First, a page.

The expression — “harsh Arctic or harsh Polar conditions” — did not come about by chance, as it is truly extremely cold in the Arctic. On the Taimyr Peninsula, for instance, winter lasts for almost nine months, and the air temperature can go down below -50°С. Neither the short summer is really comfortable: the medium temperature in July is +2°С, and on the southern side of the Peninsula only a little above +10°С. The coldest point of the northern hemisphere is located in the village of Oimyakon on the Indigirka River. An almost one hundred and five degree temperature difference, the biggest in Eurasia, was recorded here: from -67.7°С in winter to +37°С in summer.

North of the Arctic Circle the sun does not fall below the horizon for days, a phenomenon which has become known as the “polar day.” Depending on the latitude, the “polar day” can last from two days at the latitude of the Arctic Circle to more than half a year (from March 18 to September 26) at the North Pole. The “polar night,” when the sun does not rise above the horizon, comes during winter.

In the modern climate, warming on the global and regional scale progresses within the bounds of the latest cycle of natural climatic fluctuations tied to the changes of the sun’s activity. In the age of intensive industrial development, however, the climate is also influenced by anthropogenic factors, such as the growing concentration of gases in the Earth’s atmosphere that causes the so-called “greenhouse effect.” Climatic fluctuations are manifested very strongly in the arctic zone. On Chukotka, for instance, during the one hundred years of record-keeping, the annual average temperatures have risen 1.6°С, at the same time as the global temperature of our planet during the same period has risen only by 0.6–0.7°С.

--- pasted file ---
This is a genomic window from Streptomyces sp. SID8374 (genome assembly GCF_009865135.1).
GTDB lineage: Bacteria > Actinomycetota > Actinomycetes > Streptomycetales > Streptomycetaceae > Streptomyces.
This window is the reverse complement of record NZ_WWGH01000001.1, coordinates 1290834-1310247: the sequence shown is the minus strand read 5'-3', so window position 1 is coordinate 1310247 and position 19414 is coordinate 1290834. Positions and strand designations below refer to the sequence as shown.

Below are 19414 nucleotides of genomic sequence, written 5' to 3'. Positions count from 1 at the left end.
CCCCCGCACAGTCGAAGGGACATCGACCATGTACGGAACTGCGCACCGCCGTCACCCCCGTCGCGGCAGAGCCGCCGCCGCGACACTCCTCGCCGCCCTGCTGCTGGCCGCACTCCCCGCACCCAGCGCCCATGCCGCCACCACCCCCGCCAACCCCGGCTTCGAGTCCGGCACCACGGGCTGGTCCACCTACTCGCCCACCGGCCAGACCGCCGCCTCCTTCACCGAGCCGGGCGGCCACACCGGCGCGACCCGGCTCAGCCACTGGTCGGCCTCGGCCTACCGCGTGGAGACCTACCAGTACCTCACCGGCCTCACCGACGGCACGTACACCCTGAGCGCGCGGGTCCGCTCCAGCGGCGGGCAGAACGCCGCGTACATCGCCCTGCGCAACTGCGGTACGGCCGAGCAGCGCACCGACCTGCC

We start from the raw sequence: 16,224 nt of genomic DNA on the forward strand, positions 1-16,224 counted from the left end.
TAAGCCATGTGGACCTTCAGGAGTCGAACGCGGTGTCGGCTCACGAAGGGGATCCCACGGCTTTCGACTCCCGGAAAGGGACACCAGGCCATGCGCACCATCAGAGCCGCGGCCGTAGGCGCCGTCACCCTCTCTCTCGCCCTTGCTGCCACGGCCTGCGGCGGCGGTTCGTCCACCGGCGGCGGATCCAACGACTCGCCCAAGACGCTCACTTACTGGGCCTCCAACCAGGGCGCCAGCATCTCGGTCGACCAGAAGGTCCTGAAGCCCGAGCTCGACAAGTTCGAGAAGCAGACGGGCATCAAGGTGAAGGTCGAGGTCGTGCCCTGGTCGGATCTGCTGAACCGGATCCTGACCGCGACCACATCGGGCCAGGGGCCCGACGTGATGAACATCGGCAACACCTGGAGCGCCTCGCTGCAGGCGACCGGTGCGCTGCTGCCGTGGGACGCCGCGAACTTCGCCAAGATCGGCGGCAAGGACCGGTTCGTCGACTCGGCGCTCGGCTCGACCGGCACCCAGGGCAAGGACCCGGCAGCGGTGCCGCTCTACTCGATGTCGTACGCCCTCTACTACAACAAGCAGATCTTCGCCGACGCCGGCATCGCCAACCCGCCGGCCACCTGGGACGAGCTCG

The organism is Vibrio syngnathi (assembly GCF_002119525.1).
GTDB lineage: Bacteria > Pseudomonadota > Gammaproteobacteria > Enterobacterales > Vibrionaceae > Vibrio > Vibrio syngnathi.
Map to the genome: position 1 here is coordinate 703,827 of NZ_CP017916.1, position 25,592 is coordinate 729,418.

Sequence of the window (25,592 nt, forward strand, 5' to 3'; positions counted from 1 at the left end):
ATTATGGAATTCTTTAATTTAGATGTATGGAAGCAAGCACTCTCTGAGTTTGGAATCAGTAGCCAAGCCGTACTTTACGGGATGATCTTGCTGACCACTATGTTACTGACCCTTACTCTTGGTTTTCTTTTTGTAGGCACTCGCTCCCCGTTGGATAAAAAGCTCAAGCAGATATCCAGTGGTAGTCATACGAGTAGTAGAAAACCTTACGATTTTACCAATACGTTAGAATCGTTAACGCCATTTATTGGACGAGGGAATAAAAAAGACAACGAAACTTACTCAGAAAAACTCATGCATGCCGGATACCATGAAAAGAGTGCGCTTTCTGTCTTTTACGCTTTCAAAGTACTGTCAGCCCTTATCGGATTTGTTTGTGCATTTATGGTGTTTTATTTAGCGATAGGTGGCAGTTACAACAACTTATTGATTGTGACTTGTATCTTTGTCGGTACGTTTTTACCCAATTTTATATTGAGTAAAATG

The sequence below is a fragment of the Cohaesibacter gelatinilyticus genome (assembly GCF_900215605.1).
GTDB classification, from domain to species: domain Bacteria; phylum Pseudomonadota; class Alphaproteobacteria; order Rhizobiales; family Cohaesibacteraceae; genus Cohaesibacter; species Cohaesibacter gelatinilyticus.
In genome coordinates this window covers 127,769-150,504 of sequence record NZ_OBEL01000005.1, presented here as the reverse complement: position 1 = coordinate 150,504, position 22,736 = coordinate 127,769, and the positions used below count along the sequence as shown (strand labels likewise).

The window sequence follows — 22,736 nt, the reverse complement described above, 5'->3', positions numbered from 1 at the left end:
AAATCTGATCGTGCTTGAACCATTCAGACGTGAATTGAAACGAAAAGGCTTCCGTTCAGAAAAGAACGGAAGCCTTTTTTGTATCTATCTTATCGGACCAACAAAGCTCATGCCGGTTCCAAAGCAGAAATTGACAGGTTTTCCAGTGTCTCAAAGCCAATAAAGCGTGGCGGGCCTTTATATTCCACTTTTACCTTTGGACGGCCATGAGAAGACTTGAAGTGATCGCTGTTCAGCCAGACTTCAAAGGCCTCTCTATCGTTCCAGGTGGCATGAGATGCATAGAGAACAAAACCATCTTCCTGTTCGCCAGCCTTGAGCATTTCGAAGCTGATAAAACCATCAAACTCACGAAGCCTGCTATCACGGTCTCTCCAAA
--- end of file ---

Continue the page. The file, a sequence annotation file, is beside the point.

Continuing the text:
Indigenous communities are the first to face the adverse consequences of climate change due to their close relationship with the environment. The global-warming-related changes, including the shrinking Arctic ice-sheet, have an effect on the traditional lifestyles of indigenous peoples of the circumpolar North. Traditional knowledge is an inseparable part of indigenous culture, livelihoods, beliefs, traditions and customs. It incorporates indigenous strategies of relationships to the environment and can be used for adaptation to climate changes and natural hazards.

Contemporary indigenous or aboriginal peoples are the descendants of the ancient communities of hunters, fishermen, and gatherers who considered nature not as something apart from themselves, an environment with a complex of natural resources, but as a part of their own communities. The Japanese ethnologist, H. Watanabe, calls this attitude “the system of social solidarity with nature,” which is based on understanding the connection between all living things, and the equal interactivity of all objects of nature including humans.

This website has been developed by the UNESCO Institute for Information Technologies in Education (UNESCO IITE) within a project “A Networked System of Open Indigenous Knowledge Resources for Climate Change Mitigation and Adaptation in Polar Regions” funded by the UNESCO Intersectoral Platform “UNESCO’s contribution to climate change mitigation and adaptation”. It contains multimedia modules with interdisciplinary complex of indigenous knowledge related to mitigation and adaptation to environmental changes in the regions that have similar climate and face similar environmental problems in the Far North of Russia.